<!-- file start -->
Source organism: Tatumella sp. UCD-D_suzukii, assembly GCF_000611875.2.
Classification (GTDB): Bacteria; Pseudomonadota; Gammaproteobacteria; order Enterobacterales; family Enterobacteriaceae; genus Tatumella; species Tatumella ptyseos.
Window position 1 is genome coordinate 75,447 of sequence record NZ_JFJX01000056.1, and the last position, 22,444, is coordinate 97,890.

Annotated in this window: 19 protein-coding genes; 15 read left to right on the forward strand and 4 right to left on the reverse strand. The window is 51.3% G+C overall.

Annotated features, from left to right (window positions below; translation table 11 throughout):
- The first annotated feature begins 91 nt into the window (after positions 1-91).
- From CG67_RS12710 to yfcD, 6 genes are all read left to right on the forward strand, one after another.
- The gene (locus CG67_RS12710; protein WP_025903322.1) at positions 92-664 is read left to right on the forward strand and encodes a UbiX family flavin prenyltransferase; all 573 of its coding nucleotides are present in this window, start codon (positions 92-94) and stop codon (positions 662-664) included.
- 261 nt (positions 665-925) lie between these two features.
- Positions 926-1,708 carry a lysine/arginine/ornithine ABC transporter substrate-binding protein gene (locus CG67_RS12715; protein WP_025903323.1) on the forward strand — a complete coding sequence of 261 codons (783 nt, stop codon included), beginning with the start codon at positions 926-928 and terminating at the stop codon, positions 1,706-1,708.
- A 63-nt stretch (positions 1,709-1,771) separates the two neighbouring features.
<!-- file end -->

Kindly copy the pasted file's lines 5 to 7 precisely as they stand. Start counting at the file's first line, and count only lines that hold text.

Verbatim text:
Annotated features, from left to right (window positions below; translation table 11 throughout):
- The first annotated feature begins 91 nt into the window (after positions 1-91).
- From CG67_RS12710 to yfcD, 6 genes are all read left to right on the forward strand, one after another.